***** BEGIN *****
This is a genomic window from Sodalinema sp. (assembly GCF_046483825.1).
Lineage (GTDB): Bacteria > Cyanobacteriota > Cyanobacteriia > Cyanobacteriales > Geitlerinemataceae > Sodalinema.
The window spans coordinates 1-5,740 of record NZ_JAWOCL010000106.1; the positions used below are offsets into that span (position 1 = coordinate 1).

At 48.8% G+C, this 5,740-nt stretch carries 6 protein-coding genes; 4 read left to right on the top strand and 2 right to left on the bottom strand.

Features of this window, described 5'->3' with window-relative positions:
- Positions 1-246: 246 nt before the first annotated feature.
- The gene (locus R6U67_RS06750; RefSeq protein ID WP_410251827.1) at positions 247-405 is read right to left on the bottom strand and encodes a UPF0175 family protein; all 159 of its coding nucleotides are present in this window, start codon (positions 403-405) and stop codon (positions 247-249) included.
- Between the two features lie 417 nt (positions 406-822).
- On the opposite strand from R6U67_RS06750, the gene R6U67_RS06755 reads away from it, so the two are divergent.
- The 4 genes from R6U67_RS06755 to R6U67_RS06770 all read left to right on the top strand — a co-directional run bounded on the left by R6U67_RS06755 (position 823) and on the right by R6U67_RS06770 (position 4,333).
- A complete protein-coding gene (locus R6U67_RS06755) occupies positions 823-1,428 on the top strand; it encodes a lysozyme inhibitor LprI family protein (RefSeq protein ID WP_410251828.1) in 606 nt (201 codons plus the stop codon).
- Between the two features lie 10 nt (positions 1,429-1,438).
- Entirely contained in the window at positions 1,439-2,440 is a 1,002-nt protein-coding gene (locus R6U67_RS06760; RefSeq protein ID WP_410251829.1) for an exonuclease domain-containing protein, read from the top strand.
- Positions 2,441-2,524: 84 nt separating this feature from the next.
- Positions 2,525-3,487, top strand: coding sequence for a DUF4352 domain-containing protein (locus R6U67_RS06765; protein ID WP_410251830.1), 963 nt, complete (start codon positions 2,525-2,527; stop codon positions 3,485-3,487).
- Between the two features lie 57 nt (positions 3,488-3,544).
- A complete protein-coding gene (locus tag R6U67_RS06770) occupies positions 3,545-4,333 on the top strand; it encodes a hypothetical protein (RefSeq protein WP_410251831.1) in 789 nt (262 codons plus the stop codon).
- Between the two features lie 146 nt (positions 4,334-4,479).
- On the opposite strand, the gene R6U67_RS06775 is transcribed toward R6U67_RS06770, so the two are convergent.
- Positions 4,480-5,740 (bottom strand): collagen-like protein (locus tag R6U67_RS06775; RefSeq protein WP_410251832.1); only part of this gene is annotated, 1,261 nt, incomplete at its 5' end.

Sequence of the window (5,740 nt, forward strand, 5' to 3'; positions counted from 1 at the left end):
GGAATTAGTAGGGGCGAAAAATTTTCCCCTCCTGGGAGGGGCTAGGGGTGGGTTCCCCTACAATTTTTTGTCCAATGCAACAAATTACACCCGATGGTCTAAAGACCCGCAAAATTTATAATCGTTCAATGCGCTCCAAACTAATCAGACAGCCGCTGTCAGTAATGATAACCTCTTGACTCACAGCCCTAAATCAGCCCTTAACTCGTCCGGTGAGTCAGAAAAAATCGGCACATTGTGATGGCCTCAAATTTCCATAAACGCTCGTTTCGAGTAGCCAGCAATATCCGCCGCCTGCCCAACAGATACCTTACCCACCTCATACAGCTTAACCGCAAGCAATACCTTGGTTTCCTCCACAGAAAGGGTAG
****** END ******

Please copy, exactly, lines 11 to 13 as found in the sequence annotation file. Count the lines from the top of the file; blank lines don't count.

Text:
- A complete protein-coding gene (locus R6U67_RS06755) occupies positions 823-1,428 on the top strand; it encodes a lysozyme inhibitor LprI family protein (RefSeq protein ID WP_410251828.1) in 606 nt (201 codons plus the stop codon).
- Between the two features lie 10 nt (positions 1,429-1,438).
- Entirely contained in the window at positions 1,439-2,440 is a 1,002-nt protein-coding gene (locus R6U67_RS06760; RefSeq protein ID WP_410251829.1) for an exonuclease domain-containing protein, read from the top strand.